Richard Samuels’s book 3.11: Disaster and Change in Japan is, to date, the most authoritative English-language study of the impact of history’s costliest natural and man-made disasters on Japan’s political economy of energy and the implications for intergovernmental relations. The book uses a narrative approach, deftly outlining the institutional terrain prior to 3.11 and presenting the key actors and core arguments for a return to business as usual versus alternatives advanced by reformists. Samuels maps Japan’s fights over energy and regional governance, providing a valuable resource for examining those linked conflicts in the larger context of accelerating global paradigm shifts in energy and the character of the city regions that consume the vast majority of it. In Japan, as is true elsewhere, energy is the fundamental economic sector. For decades predictable and taken for granted, energy is suddenly dynamic, with disruptive change being spurred in particular by communities’ search for resilience and sustainability in the face of multiple crises. [End Page 159]
Samuels’s considerable background in research and writing on Japanese energy and local government left him better prepared than most concerning what to pay attention to in the confusion following 3.11. He neither takes sides nor picks winners, save in betting on expanding opportunities for the local governments who star in his account (p. 197). This detachment allows Samuels to explicate the broad range of interests wanting to rebuild the disrupted status quo ante as well as the challengers who swiftly rose to prominence amid the chaos.
His analysis shows us that prior to 3.11 Japanese energy policymaking was dominated by a “nuclear village” centered on the Ministry of Economy, Trade and Industry (METI); the utilities; the nuclear industry; cooperative political, business, media, and academic elites; and advocates in the communities hosting nuclear plants. Japan’s power economy—the world’s third-largest—featured the most profound monopolization of any developed country, not just in terms of generation and transmission assets, along with the rules governing them, but also via dense and dangerously complacent political and business alliances in the national capital and throughout the country. Compact and powerfully incentivized, the nuclear village had seized control over fiscal, regulatory, and other resources and had driven a nuclear energy paradigm into the core of Japanese policymaking. The dominant discourse, inscribed in energy, environmental, and economic-growth policy, depicted nuclear power as the cheapest, most reliable, and most realistic option, declaring it also to be completely safe as well as the bedrock of energy security. Prior to 3.11, Japan’s nuclear program was thus set to expand from under a third of electrical power production to reach over half of the nation’s power generation by 2030. In a country with scarce conventional energy resource endowments, oceans away from increasingly precarious and expensive fossil-fuel supplies, the government-backed nuclear paradigm possessed immense resources, credibility, and political momentum, enabling it to obfuscate a startling record of accidents, cover-ups, cost overruns, and other scandals.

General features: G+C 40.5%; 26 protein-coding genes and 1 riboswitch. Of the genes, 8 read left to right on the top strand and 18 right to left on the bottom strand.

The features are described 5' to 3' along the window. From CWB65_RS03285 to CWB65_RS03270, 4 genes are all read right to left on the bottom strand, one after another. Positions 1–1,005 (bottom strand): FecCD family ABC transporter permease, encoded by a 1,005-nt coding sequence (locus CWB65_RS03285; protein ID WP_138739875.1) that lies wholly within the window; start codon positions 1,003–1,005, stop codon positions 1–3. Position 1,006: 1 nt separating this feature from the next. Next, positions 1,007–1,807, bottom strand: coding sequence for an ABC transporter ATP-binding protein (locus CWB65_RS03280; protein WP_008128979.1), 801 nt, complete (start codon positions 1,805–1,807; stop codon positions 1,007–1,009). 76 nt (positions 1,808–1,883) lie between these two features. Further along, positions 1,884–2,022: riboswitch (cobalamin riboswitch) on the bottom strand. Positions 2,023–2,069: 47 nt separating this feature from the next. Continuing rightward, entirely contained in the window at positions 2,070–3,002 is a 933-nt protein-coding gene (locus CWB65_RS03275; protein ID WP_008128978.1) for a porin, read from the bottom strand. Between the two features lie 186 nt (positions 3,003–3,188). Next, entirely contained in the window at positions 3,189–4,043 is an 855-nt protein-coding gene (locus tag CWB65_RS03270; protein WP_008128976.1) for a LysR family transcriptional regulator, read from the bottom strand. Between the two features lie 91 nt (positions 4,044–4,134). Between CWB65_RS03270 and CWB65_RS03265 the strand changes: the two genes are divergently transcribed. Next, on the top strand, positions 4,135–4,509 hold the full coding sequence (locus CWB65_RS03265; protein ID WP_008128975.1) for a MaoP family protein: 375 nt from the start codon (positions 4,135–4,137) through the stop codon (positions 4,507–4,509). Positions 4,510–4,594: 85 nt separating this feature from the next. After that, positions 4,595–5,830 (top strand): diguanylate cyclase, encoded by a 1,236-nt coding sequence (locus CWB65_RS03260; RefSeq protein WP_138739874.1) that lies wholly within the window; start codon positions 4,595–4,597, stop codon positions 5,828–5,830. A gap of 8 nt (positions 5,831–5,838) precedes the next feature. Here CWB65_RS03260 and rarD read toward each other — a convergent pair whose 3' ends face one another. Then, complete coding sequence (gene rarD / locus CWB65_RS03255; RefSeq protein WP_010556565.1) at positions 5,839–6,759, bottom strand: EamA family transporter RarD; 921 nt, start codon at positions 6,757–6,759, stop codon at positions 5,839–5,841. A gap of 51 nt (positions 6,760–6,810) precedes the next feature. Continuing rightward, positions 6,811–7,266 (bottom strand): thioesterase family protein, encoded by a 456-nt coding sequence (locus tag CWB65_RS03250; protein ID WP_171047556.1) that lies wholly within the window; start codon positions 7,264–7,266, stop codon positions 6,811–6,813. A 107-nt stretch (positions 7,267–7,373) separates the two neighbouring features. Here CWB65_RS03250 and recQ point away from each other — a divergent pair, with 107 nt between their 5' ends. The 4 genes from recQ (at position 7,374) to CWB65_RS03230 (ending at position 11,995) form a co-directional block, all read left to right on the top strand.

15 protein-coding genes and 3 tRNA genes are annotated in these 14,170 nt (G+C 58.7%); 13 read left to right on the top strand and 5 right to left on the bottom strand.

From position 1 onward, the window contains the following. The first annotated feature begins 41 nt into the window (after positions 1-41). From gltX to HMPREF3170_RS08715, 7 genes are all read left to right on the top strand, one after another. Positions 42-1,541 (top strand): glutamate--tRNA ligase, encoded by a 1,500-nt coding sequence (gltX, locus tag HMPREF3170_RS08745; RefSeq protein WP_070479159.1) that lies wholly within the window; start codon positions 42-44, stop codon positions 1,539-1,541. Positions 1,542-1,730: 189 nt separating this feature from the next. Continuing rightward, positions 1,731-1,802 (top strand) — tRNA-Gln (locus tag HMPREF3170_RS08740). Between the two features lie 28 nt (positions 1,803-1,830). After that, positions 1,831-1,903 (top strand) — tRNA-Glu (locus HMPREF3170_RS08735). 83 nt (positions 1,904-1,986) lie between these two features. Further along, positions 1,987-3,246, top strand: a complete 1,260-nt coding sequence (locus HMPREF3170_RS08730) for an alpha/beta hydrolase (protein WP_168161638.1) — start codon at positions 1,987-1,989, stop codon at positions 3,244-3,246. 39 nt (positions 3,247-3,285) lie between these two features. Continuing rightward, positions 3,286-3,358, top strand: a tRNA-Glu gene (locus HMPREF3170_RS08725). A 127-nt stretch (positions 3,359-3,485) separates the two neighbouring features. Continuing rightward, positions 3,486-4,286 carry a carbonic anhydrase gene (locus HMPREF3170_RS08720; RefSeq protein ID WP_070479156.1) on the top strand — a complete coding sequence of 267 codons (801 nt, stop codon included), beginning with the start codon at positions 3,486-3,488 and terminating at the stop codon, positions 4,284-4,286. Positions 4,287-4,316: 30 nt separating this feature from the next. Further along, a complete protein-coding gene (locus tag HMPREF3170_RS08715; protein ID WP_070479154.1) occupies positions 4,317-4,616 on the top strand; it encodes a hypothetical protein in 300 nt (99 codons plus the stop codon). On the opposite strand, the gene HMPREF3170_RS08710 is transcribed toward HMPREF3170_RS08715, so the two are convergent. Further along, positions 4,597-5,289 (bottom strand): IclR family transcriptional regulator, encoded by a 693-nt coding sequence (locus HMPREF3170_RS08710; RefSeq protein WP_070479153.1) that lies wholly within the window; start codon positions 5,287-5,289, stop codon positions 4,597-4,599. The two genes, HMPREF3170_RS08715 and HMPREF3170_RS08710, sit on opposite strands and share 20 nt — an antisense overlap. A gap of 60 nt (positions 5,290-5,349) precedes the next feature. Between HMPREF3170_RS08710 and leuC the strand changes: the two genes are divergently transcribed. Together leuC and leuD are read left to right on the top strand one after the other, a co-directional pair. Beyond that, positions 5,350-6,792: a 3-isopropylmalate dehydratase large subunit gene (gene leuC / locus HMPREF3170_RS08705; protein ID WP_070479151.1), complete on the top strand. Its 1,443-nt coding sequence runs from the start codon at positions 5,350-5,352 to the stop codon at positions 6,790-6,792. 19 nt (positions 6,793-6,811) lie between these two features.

Samuels details how the shock of 3.11 shattered this structure of interests and its commanding narrative, delivering a particularly large blow to the Tokyo Electric Power Company (TEPCO), the world’s largest private utility. The nuclear village continues to be eroded by public opposition to its vision, the already monumental and still-mounting costs of the Fukushima Daiichi reactor meltdowns, and the spread of renewable and efficiency alternatives among local governments, households, businesses, and other rapidly multiplying “prosumers” (producers and consumers) of energy. Even the subsequent return of the Liberal Democratic Party (LDP), headed by an explicitly pro-nuclear [End Page 160] prime minister, has yet to contain this momentum for an energy shift. Samuels’s account is thus invaluable for understanding much of what is at stake in Japan’s post-crisis clash between centralized and distributed power (or more generally, distributed energy resources).1
While Samuels scrupulously avoids taking sides, his work illustrates how the “creative destruction,” so to speak, of 3.11 has given Japan a chance to be a leader in the global transition from centralized to distributed power. He sketches the quick defections from the core of the nuclear village as firms such as Toshiba, Hitachi, and Marubeni began “repositioning themselves” (p. 139). Developments have since surged on multiple fronts: in September 2013, just two and a half years after 3.11, Japan’s 16 trillion yen power market featured over 100 independent power producers, including such new entrants as Toyota. A year before, in September 2012, that number was 64.2 And Japan’s feed-in-tariff policy support for diffusing renewables, described at length by Samuels (pp. 141–45) and effective from July 2012, saw over 4 gigawatts (roughly equivalent to four large nuclear reactors) of new renewable capacity deployed in the first year. Moreover, Japanese domestic shipments of solar cells and modules during July–September 2013 leapt to 2.075 gigawatts, over triple the 627-megawatt level of a year earlier.3 These data points are just a few indicators of the speed with which Japan’s energy landscape was changing even as Samuels was writing about it.